Thursday, August 30, 2012

Mobilizing American Ingenuity To Strengthen National Security: A Challenge to the Public

Rose E. Gottemoeller serves as Acting Under Secretary of State for Arms Control and International Security.

Our smaller, faster-paced world is changing the security landscape, and these changes will bring with them new challenges and evolutions in current threats. To respond to these changes, we must adapt instruments of statecraft to bring to bear the networks, technologies and human potential of our increasingly inter-dependent and interconnected world. In this spirit, on August 28, 2012, the Department of State launched the Innovation in Arms Control Challenge asking "How Can the Crowd Support Arms Control Transparency Efforts?"

Through this Challenge, we will collect new ideas about how innovation and technological advancement can affect the implementation of arms control, verification, and nonproliferation treaties and agreements. Can innovation bring about creative ways to prevent "loose nukes" from falling into the hands of terrorists? Can smart phone and tablet apps be created for the purpose of aiding on-site inspectors in verifying and monitoring treaty commitments? How can we use commonly available technologies in new and creative ways to support our arms control policy efforts?

Over the past three years, the Department of State has been reshaping our diplomatic agenda to meet old and new challenges by deploying one of America's great assets -- innovation. Inspired by Secretary of State Hillary Clinton's emphasis on harnessing new technologies and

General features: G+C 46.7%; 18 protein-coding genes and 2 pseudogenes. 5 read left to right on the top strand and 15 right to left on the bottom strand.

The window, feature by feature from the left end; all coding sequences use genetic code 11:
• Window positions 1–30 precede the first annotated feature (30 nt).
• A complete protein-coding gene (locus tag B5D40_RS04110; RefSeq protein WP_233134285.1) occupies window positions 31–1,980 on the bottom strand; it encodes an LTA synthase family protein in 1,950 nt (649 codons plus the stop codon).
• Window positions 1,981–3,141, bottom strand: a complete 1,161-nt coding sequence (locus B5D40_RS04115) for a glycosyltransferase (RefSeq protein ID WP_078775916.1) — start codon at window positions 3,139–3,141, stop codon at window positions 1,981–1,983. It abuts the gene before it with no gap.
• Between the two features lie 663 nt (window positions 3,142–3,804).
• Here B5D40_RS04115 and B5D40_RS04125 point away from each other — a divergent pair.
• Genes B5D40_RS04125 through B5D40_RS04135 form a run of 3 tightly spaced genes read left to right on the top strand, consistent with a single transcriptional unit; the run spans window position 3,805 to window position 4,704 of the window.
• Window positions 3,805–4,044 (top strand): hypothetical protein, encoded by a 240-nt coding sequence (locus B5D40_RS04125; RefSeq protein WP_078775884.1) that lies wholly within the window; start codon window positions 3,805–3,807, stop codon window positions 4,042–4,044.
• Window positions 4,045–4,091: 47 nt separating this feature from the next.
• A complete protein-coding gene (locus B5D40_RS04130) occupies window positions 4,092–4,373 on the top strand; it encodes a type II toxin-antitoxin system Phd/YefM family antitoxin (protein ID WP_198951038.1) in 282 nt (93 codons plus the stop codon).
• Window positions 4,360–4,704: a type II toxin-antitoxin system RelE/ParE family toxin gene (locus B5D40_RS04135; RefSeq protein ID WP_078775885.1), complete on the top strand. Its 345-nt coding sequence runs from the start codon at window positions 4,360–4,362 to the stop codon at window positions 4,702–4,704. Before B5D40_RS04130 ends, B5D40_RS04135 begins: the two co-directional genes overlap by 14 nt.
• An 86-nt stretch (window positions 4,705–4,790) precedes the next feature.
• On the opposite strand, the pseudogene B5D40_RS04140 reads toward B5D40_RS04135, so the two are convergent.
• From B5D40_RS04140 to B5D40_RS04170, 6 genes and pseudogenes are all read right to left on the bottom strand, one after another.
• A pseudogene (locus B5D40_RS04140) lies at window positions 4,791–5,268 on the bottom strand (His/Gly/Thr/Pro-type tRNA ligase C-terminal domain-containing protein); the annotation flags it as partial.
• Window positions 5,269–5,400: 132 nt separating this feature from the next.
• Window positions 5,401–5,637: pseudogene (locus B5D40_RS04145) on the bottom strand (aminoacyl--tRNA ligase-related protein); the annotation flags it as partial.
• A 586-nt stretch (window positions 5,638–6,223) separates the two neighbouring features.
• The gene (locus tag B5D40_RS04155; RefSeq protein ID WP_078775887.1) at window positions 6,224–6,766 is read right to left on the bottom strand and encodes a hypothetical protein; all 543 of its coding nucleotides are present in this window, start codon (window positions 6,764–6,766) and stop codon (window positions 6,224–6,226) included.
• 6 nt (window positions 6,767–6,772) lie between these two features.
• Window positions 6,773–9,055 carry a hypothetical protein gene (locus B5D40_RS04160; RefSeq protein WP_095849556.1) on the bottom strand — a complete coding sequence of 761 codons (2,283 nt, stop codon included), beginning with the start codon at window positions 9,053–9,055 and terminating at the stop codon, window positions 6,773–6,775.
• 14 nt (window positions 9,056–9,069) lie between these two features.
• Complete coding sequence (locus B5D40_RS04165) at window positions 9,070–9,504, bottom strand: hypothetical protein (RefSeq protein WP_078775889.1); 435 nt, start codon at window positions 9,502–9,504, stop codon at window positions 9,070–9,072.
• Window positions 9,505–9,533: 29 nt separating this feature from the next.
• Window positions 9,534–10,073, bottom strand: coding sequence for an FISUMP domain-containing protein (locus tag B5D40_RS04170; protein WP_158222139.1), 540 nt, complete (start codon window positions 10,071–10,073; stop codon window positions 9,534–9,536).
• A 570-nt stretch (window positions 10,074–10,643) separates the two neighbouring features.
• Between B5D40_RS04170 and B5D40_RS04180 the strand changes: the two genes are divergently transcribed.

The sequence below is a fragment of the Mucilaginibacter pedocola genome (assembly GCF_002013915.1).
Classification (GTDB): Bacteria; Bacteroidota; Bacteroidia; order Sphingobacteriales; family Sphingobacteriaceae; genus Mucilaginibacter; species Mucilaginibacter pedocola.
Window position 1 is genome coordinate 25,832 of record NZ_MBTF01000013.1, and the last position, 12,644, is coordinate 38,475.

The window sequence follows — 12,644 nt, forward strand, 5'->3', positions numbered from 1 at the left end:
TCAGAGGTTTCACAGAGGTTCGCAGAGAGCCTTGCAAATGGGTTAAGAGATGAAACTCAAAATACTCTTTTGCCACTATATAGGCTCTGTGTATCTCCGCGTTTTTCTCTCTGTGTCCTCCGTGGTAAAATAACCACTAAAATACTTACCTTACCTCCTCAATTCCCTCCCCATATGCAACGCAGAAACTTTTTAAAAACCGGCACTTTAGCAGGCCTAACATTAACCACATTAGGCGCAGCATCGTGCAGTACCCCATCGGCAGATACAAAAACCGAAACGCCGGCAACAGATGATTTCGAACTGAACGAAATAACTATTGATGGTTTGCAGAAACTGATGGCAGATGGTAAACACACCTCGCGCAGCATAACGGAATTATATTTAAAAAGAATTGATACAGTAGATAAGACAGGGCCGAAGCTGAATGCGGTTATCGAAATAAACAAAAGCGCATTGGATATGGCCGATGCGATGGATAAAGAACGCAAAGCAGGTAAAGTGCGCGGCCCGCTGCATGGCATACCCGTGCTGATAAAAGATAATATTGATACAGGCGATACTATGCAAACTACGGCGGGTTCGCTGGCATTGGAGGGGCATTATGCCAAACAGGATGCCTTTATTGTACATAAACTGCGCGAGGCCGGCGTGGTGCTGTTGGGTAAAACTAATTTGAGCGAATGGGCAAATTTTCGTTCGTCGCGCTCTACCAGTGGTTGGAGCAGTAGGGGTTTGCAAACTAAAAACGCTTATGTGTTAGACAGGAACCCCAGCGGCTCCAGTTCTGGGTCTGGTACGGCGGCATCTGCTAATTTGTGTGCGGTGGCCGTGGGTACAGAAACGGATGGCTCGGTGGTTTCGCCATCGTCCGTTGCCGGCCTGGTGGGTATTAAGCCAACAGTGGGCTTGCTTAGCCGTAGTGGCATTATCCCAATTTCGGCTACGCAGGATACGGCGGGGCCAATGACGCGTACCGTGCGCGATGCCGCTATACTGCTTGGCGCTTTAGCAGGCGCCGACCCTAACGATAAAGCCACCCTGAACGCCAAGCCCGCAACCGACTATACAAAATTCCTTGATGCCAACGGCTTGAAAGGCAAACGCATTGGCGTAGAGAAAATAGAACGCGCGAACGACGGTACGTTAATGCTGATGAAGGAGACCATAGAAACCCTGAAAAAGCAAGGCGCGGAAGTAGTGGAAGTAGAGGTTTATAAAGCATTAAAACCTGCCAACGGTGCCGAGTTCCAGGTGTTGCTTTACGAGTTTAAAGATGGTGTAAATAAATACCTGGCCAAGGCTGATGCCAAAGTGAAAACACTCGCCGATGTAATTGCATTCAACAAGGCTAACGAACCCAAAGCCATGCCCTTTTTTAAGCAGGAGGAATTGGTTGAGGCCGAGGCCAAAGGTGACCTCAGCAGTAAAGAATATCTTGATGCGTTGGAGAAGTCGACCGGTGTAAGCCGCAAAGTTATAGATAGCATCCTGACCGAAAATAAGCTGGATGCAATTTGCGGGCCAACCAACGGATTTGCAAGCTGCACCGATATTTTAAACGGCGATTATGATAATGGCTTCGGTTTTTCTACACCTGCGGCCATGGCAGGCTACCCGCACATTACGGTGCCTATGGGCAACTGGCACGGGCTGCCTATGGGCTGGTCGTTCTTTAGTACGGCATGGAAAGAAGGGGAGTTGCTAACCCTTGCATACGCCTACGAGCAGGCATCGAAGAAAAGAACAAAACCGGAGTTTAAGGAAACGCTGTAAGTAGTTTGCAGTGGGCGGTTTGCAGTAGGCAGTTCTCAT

21st century statecraft, we have been working to elevate American "civilian power" to advance our national security interests, making partners of the United States government and its citizens.

This Challenge is an experiment in that thinking. It seeks creative ideas from across the general public, from garage tinkerers and technologists; to gadget entrepreneurs and students, to support the U.S. arms control and nonproliferation agenda. Are there new ways that we can use existing data, such as Twitter streams, to generate information that will be useful to arms control and nonproliferation verification and monitoring? Are there ways that we can help our inspectors to do their jobs better, by having better tools available? Are there ways that governments and citizens can work together to ensure better monitoring and verification of treaties and agreements?

These are the types of questions that we are asking contestants to

The contest runs until October 26, 2012 and is open to all U.S. citizens or permanent residents. There is a guaranteed award of up to $10,000. To register please,
click here.

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